F. virguliforme has 11 chromosomes We estimate the size of the genome at ~ 33 Mbp Tested isolates exhibited polymorphism (differences) in terms of the sizes of their chromosomes This polymorphism may be linked to the varying levels of aggressiveness exhibited by different isolates of the pathogen GTBM is Germ tube burst method. It is another way to visualize chromosomes Mapping in the pathogen Polymorphism? What does it mean Stress the fact that this is our data Chromosomes of each of the F. virguliforme isolates, Iowa07, Carmi07, Mont-1, ARC07, AF06 and Vick07 were separated by PFGE. A combination of two different electrophoresis conditions were optimized and used to separate and resolve fungal chromosomes. The size and number of the separated chromosomes were determined based on the assumption that there is a linear relationship between chromosome size and migration distance on the gel. PFGE performed under conditions optimized for the separation of small to medium size chromosomes revealed five bands for each isolate ranging in size between Mbp. Two of these bands, with estimated sizes of 1.6 and 2.2 Mbp, were present in all the isolates included in this study (FIG. 1). One band, with an estimated size of 0.8Mbp and two bands with estimated sizes of 1.2 and 1.3 Mbp were resolved in isolates Vick07, Carmi07, ARC07 and AF06. Three bands ranging in size between Mbp were resolved exclusively in the isolates Mont1 and Iowa07. Under conditions optimized for the separation of large chromosomes, four chromosomes in the size range Mbp were observed for all isolates in this study (FIG. 2). PFGE data for all chromosomes identified is compiled in FIG 3. PFGE revealed that F. virguliforme isolates have nine chromosomes and an estimated genome size of Mbp. Nectria 40 Mbp Soybean 1.1–1.15 Gb Human 750 Mbp SCN 100Mbp GTBM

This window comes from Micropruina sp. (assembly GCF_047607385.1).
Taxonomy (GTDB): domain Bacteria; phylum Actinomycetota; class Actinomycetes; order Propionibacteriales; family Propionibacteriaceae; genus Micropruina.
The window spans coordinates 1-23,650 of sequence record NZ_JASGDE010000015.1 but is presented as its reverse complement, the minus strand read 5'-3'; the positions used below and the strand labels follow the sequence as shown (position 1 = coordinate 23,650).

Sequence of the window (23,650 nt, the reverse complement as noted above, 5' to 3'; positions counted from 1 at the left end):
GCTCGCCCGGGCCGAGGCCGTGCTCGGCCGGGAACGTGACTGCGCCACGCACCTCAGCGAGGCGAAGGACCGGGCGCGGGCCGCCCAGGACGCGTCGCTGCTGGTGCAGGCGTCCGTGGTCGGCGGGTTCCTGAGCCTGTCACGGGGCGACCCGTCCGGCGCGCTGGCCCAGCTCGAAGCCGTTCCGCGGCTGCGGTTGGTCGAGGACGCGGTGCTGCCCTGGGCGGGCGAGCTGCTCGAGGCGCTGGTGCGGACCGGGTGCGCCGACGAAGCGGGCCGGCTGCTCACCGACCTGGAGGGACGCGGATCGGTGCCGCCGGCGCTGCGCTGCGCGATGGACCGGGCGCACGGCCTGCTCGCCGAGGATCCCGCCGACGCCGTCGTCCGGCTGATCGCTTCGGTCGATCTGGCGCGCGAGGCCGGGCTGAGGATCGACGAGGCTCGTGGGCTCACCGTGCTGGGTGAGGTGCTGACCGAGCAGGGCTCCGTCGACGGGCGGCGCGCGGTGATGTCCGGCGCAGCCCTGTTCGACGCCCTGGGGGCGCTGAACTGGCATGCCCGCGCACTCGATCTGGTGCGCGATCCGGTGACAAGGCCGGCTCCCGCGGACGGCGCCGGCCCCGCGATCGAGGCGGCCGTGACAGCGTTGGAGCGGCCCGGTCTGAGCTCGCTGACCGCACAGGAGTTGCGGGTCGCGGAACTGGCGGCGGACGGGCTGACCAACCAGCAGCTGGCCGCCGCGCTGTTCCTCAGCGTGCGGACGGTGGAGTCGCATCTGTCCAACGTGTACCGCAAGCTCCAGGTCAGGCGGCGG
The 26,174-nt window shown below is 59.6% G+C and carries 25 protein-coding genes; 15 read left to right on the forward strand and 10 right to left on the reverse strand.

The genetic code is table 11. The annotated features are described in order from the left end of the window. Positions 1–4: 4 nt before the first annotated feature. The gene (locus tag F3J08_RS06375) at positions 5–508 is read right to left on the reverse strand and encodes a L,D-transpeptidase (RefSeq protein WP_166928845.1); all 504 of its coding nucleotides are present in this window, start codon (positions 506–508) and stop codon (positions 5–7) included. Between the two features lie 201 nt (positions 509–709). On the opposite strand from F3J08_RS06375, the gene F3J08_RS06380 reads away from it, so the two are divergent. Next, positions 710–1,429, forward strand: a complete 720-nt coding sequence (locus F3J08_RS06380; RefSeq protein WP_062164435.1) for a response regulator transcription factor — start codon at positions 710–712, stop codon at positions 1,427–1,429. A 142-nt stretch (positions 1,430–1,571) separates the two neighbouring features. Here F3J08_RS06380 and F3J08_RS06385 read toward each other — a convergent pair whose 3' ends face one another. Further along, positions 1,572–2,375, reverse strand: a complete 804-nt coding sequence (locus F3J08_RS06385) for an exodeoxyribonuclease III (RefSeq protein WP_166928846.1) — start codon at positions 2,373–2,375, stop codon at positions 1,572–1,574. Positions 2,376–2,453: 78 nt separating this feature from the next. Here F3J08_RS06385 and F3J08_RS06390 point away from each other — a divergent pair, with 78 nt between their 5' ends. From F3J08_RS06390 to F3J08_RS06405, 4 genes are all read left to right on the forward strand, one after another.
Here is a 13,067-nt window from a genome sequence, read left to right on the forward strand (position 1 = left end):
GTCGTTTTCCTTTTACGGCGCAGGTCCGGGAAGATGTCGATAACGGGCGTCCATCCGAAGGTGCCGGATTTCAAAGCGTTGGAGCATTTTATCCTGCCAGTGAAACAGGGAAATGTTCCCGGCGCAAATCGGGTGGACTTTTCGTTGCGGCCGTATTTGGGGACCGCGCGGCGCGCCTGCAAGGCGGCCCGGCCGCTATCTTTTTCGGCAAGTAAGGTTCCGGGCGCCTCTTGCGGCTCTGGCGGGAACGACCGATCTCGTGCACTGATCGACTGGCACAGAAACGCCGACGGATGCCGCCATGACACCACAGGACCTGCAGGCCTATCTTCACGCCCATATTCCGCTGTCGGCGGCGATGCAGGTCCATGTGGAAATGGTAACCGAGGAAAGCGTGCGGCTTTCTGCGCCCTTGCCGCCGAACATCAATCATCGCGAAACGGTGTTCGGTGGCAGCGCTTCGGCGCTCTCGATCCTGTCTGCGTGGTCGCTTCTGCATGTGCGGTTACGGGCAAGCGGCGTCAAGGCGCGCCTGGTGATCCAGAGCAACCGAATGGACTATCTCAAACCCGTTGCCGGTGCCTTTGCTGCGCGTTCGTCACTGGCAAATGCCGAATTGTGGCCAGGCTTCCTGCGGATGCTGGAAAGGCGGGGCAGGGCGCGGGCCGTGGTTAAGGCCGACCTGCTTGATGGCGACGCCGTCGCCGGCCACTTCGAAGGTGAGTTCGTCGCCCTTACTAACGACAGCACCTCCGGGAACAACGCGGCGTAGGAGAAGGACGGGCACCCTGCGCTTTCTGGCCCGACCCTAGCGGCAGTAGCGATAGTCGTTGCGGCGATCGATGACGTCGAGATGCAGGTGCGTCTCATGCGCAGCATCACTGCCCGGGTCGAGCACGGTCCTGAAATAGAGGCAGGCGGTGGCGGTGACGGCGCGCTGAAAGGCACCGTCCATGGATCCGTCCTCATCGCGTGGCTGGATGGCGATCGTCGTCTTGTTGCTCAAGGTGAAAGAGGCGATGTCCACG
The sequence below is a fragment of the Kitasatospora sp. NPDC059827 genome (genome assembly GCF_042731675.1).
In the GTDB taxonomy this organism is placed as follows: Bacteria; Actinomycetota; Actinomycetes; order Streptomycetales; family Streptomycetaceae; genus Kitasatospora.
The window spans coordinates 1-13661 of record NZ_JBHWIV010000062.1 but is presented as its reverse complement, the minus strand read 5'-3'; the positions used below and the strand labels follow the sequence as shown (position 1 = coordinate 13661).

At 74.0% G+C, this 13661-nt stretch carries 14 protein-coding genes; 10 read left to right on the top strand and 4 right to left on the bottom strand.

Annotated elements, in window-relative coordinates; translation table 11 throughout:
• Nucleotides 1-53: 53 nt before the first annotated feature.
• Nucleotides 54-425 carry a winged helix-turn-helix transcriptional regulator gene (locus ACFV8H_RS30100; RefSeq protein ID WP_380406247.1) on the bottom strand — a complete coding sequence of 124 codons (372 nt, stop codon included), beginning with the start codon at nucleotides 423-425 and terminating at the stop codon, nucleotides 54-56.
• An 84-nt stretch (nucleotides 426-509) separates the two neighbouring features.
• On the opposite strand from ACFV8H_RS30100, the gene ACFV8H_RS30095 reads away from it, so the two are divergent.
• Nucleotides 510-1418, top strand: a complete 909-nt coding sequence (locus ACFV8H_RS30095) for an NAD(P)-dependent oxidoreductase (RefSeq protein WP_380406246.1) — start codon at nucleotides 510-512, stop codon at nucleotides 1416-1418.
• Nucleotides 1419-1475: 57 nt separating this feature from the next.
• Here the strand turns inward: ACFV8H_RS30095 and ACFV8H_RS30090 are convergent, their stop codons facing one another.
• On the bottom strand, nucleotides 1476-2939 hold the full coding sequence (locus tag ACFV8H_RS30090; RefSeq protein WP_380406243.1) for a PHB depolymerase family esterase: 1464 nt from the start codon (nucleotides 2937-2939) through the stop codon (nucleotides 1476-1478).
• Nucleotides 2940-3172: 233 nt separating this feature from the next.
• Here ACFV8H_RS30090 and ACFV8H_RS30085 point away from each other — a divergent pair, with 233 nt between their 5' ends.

27 SDS interactions with SCN
Synergistic – Roy et al., greenhouse McLean and Lawrence, greenhouse Rupe et al., 1991, field trials Hershman et al., 1990, field trials Xing and Westphal, 2006, microplots Additive Gao et al., greenhouse

28 Distribution of SCN Source: G. Tylka, ISU

29 SDS and SCN

30 SDS and SCN SCN juvenile and mycelium of F. virguliforme

31 Could Other Nematodes Be Involved?
SDS Root knot nematode M. incognita